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OC Register: Angels burned by home runs in loss to Braves

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ATLANTA — As the Angels completed a week of trades to shape themselves into a playoff team, on Tuesday night they ran into a team that expects much more than simply getting to October.

The Angels lost to the Atlanta Braves, 5-1, as they were unable to hit ace Spencer Strider and unable to slow down the deepest lineup in the majors.

Strider held the Angels to one run in 6⅔ innings and the Braves hammered three homers, including two from No. 9 hitter Michael Harris II and one from No. 8 hitter Orlando Arcia.

The Angels, who played one of their better games to win on Monday night, still have a chance to take what would be an impressive series victory if they can win the rubber game on Wednesday. Newly acquired Lucas Giolito will start against Braves right-hander Yonny Chirinos.

The Angels beefed up their lineup just before this series with a trade for Randal Grichuk and C.J. Cron and the return of Zach Neto. Grichuk and Neto both contributed to the Angels’ only run against Strider.

Mickey Moniak and Grichuk singled in the fifth and then Neto beat out the back end of a potential double play to push home a run.

The Angels went 0 for 5 with runners in scoring position, wasting opportunities with two on in the first and seventh innings.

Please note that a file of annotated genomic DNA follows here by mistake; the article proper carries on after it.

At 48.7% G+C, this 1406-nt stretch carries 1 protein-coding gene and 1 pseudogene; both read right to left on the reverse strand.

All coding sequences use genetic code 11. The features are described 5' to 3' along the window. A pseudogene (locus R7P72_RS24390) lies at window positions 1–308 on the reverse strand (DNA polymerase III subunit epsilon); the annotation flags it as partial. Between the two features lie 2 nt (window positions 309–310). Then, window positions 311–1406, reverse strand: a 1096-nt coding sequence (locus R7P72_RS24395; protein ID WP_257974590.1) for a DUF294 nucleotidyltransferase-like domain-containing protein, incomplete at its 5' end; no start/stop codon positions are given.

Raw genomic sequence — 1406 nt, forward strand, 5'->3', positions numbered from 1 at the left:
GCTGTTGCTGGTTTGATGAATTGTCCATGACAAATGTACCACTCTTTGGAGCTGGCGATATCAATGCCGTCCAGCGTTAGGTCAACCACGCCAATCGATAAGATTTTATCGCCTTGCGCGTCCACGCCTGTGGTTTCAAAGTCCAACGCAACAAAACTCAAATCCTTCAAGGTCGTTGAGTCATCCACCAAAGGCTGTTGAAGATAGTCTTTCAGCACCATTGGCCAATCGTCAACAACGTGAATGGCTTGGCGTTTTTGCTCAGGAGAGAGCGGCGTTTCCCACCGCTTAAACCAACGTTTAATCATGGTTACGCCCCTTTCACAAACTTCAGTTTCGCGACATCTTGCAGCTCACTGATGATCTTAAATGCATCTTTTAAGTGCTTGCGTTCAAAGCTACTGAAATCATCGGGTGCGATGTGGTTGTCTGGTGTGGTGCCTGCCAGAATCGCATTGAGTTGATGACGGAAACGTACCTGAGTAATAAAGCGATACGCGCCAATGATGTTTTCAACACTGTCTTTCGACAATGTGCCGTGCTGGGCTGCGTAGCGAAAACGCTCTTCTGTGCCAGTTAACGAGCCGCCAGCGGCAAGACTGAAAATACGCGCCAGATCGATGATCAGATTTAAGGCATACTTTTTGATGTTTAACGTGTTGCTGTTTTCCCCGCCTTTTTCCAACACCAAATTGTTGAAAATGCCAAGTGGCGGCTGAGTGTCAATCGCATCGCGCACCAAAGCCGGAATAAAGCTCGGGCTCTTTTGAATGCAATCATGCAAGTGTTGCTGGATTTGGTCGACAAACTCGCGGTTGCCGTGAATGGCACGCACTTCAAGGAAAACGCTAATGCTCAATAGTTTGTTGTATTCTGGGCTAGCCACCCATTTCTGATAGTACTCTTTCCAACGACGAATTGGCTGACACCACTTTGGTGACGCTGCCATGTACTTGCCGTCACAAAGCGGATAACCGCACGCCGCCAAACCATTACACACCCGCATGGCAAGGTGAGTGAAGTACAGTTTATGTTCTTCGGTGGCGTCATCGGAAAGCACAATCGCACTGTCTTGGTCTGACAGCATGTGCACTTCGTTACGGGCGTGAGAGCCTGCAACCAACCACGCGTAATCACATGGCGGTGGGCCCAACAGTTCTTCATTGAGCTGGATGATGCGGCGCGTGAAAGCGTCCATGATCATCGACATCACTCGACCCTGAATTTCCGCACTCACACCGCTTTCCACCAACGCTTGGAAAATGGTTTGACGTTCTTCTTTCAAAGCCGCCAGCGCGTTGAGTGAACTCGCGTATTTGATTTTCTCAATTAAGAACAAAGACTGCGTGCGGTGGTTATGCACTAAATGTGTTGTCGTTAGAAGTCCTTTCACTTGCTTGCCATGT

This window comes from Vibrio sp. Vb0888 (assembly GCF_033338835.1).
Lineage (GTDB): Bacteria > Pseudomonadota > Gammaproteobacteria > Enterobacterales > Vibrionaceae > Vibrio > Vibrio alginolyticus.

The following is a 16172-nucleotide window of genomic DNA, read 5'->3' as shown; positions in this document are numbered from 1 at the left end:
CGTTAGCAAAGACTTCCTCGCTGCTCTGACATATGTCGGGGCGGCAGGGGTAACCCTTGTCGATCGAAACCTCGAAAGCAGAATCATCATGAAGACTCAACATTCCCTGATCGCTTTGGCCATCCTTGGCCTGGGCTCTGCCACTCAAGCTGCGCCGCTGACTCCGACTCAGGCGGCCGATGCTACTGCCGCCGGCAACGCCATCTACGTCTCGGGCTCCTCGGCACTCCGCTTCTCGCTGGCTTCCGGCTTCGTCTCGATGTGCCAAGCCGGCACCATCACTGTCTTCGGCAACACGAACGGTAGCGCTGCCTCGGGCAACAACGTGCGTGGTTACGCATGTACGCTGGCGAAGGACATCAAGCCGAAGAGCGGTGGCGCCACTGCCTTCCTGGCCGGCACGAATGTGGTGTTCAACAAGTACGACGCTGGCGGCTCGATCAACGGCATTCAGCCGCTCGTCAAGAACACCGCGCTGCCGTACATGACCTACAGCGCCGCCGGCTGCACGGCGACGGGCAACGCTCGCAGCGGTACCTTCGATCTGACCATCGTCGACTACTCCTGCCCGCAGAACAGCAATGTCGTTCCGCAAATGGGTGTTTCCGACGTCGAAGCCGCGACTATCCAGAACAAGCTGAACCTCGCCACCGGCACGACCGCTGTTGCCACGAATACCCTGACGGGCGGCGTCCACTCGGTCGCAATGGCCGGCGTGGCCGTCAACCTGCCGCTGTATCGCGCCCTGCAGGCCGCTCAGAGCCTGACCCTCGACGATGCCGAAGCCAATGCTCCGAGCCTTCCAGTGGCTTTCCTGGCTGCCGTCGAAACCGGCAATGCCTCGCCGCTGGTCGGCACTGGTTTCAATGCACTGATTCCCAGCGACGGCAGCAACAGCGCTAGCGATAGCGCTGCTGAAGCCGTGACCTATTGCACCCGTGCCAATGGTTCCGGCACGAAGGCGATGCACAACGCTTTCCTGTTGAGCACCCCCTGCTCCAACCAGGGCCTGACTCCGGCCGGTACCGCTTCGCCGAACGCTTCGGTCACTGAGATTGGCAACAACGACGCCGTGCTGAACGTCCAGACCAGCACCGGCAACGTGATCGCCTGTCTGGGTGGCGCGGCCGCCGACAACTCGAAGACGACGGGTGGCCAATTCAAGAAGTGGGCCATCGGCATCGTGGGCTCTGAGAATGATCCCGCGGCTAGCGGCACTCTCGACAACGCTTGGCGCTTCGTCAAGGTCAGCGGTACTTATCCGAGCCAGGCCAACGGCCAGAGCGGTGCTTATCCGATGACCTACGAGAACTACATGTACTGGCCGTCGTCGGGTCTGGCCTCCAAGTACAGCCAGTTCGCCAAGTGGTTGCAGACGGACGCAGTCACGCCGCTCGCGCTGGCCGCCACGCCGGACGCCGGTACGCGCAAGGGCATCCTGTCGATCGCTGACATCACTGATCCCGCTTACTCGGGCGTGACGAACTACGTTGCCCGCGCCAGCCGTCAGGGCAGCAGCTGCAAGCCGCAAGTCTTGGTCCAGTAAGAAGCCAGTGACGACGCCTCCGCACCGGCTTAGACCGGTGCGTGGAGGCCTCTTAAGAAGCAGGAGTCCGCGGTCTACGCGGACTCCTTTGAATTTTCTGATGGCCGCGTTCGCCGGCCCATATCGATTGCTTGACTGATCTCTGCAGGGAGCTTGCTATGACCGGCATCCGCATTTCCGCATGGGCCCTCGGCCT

Meanwhile, Angels starter Patrick Sandoval got the start on four days’ rest, something that is standard for pitchers around baseball but not with the Angels. When Shohei Ohtani has been in the Angels’ rotation, they have had their starters pitch almost exclusively with five or more days of rest.

This opportunity arose for Sandoval because of the heightened importance of the games in the second half and because the Angels would have had a hole in their rotation as a result of last Wednesday’s rainout.

Manager Phil Nevin said before the game that they would have Giolito pitch on four days’ rest – because he had been accustomed to doing it with the Chicago White Sox – but the other starters would likely remain on their normal schedules.

Sandoval showed no ill effects from having one less day of rest. He gave up two runs in five innings, on 90 pitches. He walked four. It was an outing very much like his others.

The run he gave up in the first would have been avoided if Moniak hadn’t taken a bad route to a ball. Sandoval gave up a solo homer to Harris in the fifth inning.

One difference was that the velocity of his pitches was up across the board, with his four-seam fastball averaging 94.2 mph instead of 92.5 mph.

Jacob Webb followed Sandoval to the mound and worked a scoreless sixth, but he gave up three runs on two homers in the seventh, putting the Angels in a four-run hole.

More to come on this story.

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